Thank God I'm not a parent...I'd end up in jail
Bidwell Junior High School administrators said a letter sent home with students in an eighth-grade class Tuesday was a good idea for a history lesson, with bad execution.
The letter, which appeared to ask parents to renounce their U.S. citizenship, prompted phone calls to the school from several irate recipients.
Principal Joanne Parsley said teacher Mike Brooks never intended to have parents sign the letters, or forward them on to President Bush, to whom they are addressed.
"It was a well-intended lesson that didn't shake out too well," she said, adding that Brooks would not be subject to disciplinary action.
Reached at home, the teacher said his U.S. History class is studying the Declaration of Independence, and he decided to write a letter putting the document into modern language. His intention, he said, was to send it home for parents to review, and possibly discuss with their children.
He concluded the letter with "After careful consideration of the facts of our current situation, I have decided to announce to everyone that I am no longer a citizen of the United States, but a free and independent member of the global community."
"The point was, I wanted to ask parents if they would sign such a letter if conditions that existed prior to the Revolution were happening now," he said. "I just wanted to start a discussion."
Parsley said Brooks sent the letter out with no explanation or disclaimer, and was relying on students to tell their parents it was part of a lesson plan.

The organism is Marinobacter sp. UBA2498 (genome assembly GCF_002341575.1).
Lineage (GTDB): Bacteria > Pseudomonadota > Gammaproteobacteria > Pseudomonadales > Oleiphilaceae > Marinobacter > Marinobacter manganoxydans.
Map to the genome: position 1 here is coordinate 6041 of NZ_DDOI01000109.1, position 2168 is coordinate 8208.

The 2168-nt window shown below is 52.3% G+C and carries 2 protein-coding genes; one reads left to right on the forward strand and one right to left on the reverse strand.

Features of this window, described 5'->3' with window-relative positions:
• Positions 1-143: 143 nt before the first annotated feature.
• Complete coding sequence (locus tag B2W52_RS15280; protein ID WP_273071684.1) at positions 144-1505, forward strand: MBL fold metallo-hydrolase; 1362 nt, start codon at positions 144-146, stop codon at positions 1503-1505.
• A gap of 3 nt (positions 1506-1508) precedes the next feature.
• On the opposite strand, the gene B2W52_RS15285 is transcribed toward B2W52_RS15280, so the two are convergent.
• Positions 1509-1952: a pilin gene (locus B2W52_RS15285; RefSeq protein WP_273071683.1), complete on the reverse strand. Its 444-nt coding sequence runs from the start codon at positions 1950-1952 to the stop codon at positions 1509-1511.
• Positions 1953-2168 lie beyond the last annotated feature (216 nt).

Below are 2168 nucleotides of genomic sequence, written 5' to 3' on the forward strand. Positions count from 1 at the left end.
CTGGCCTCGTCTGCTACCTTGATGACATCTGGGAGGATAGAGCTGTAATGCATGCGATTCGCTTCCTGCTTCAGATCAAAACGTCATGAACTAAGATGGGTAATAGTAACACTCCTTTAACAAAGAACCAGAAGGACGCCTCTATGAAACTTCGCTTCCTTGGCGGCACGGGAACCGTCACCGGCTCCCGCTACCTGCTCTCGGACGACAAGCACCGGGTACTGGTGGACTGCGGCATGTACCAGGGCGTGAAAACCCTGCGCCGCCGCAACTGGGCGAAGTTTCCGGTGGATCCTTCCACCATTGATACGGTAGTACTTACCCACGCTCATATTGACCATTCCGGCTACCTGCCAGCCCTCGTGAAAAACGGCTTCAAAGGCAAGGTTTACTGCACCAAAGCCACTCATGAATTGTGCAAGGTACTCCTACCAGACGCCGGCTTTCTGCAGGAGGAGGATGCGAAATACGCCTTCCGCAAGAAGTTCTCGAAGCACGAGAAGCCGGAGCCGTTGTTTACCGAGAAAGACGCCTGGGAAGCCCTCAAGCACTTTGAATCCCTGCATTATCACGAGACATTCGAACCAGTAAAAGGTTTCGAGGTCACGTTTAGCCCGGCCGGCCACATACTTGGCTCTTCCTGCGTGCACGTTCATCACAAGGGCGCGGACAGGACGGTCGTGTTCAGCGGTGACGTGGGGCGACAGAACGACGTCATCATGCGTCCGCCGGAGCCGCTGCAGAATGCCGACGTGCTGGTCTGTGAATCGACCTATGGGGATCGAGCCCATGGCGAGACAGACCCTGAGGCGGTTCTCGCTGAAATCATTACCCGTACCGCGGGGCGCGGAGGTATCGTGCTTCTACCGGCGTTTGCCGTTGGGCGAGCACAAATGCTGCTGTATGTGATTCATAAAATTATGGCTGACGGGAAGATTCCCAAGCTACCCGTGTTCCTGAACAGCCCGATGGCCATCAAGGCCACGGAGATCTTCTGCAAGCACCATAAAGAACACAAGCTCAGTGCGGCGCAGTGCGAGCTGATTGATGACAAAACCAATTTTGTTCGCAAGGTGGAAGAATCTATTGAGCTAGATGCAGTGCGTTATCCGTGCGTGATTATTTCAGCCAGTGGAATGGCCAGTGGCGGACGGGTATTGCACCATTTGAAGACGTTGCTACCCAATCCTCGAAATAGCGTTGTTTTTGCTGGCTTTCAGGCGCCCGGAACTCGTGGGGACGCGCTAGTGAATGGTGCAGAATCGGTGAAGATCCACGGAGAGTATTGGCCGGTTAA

She said several parents reacted adversely to the letter, but a few sent them back signed.
Chico resident Michael Hill said he was told by his daughter, Kaytlen Hill, 13, that the assignment was to have parents sign the letter and return it to class Wednesday.
"The lesson being taught in class was that the U.S. kidnaps innocent people and takes them to Cuba, where they are kept indefinitely and tortured," Hill said he learned through his daughter.
When Hill asked her if Brooks mentioned Guantanamo Bay, Cuba, where the U.S. imprisons terrorist suspects, he said his daughter replied "yes."
He said his daughter broke into tears when she talked about Brooks mentioning illegal wiretaps and other surveillance directed against innocent people.
"I think I was more irritated by the classroom discussion than the letter," he said.
Brooks said he was trying to establish a parallel between attitudes during Revolutionary times, and those of today.
"When it was written, the Declaration was considered an inflammatory document," Brooks said. "There were a lot of loyalists around then."
I don't believe the teacher or the school administrators. They are in full CYA mode. If this was supposed to be something that was only for discussion the teacher would have made that clear.
This is why even non-Catholics are taking part-time jobs to send their kids to Catholic schools.